By Sara Amundson and Kitty Block

Slaughterhouses in the United States are already allowed to kill pigs at a lightning speed of up to 1,106 animals per hour. Under a new federal rule announced today, some of these facilities can dial up those speeds even further, with no limit whatsoever, creating an animal welfare and worker safety nightmare as never before.

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Shaun Lowe/iStock

The new inspection system created by the rule from the U.S. Department of Agriculture’s Food Safety and Inspection Service is also likely to reduce the number of federal inspectors at slaughterhouses and it requires slaughterhouse employees, instead of federal inspectors, to conduct initial sorting of live pigs. Requiring slaughterhouse employees to conduct initial sorting of live pigs will increase the risk of animal abuse and improper treatment of pigs, especially of animals who are so sick or exhausted that they can’t stand or walk.

Even under existing line speed regulations, slaughter facilities are among the most dangerous and difficult places to work in America. Employees handling animals work under immense stress at breakneck speeds, performing repetitive motions in cold, slippery conditions, using dangerous equipment. According to the Bureau of Labor Statistics, meatpacking workers experience injury rates nearly 2.5 times higher and illness rates almost 17 times higher than the average for all industries. Forcing workers to process the animals faster will only exacerbate these problems, while increasing the risk of contaminated pork being introduced into the U.S. food supply.

Faster line speeds also heighten the risk of inhumane incidents, such as pigs being inadequately stunned and therefore remaining conscious during slaughter—a violation of the Humane Methods of Slaughter Act.

These are not changes the American public wants or supports. Consumers today increasingly want animals used for food to be treated more humanely, and when the USDA first proposed this plan, tens of thousands of you spoke out overwhelmingly against it. According to one analysis, of “84,000 public remarks made on the rule, 87 percent were either opposed or expressed negative opinions about the proposal.” Another recent poll found that 64% of the public opposes elimination of speed limits on pig slaughter lines.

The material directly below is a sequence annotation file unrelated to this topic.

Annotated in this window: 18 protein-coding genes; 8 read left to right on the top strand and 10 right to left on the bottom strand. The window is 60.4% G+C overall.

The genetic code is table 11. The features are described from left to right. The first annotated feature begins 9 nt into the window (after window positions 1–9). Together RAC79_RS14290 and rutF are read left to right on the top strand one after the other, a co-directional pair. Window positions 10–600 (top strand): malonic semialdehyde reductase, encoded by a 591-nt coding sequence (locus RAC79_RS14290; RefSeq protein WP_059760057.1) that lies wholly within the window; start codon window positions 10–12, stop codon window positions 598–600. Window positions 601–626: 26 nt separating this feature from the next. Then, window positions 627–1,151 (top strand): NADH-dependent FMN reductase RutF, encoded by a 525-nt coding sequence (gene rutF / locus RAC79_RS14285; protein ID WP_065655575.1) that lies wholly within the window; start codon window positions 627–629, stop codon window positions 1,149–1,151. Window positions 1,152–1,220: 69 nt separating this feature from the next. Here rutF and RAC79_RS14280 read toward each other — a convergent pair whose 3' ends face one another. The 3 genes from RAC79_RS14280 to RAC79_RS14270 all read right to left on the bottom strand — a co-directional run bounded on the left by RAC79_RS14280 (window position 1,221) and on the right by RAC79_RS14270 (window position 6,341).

Even members of Congress have pushed back against this rule, with 16 of them sending a letter to the USDA’s Office of Inspector General raising concerns about the worker safety data USDA used in developing its rule, leading to the Inspector General launching a probe. Rep. Rosa DeLauro, D-Conn., and Sen. Jeff Merkley, D-Ore., sent a letter requesting that the Inspector General expand the investigation’s scope to include animal welfare violations and food safety concerns.

But the reason the USDA rushed to finalize the rule despite the overwhelming opposition and the ongoing Inspector General investigation is because it is kowtowing to industry interests. These are changes the meatpacking industry has sought for years so they can increase their profits, and in the current administration they have a willing ally. In a similar show of support for the meat industry, the USDA’s Food Safety and Inspection Service last year created a waiver system that allows chicken slaughterhouses to kill birds at reckless speeds of nearly three birds per second.

The USDA has a professed duty under the Humane Methods of Slaughter Act and the Federal Meat Inspection Act to ensure that animals are treated humanely and that the food people eat is safe; and the American public has a right to know the risks that animals and people will face under this rule. By finalizing it, the USDA has failed to do its job and it has failed the American people, and we will not back down. Key members of Congress are already fighting this rule, Rep. DeLauro, along with Rep David Price, D-N.C., led an amendment to the annual Appropriations for Fiscal Year 2020 to delay the implementation of the rule, and it was retained in the final bill because of the strong fight put up by groups like HSLF and the HSUS, food safety watchdogs, and labor organizations. We now need your help to encourage the Senate to adopt a similar measure, which could block the implementation of this rule.

Please urge your Senators to support all efforts to stop the USDA from implementing the rule at least until the agency addresses the recommendations in the Inspector General's report. Ask them to include language in the final FY20 appropriations bill to block the rule until the Office of the Inspector General issues its report, and to encourage the Inspector General to assess all impacts on animal welfare in addition to its review of the effects on worker safety. This rule has nothing to offer except fatter bottom lines for an industry that puts profits above people and animals, and our nation will be better off without it.

Kitty Block is President and CEO of the Humane Society of the United States.